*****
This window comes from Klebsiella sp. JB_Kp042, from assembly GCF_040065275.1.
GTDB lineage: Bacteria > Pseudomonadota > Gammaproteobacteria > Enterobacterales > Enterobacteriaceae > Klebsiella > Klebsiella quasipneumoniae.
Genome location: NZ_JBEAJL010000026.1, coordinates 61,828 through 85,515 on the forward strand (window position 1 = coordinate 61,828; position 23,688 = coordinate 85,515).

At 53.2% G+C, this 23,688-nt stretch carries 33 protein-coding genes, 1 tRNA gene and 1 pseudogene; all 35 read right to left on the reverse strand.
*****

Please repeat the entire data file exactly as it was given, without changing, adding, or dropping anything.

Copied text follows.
This window comes from Klebsiella sp. JB_Kp042, from assembly GCF_040065275.1.
GTDB lineage: Bacteria > Pseudomonadota > Gammaproteobacteria > Enterobacterales > Enterobacteriaceae > Klebsiella > Klebsiella quasipneumoniae.
Genome location: NZ_JBEAJL010000026.1, coordinates 61,828 through 85,515 on the forward strand (window position 1 = coordinate 61,828; position 23,688 = coordinate 85,515).

At 53.2% G+C, this 23,688-nt stretch carries 33 protein-coding genes, 1 tRNA gene and 1 pseudogene; all 35 read right to left on the reverse strand.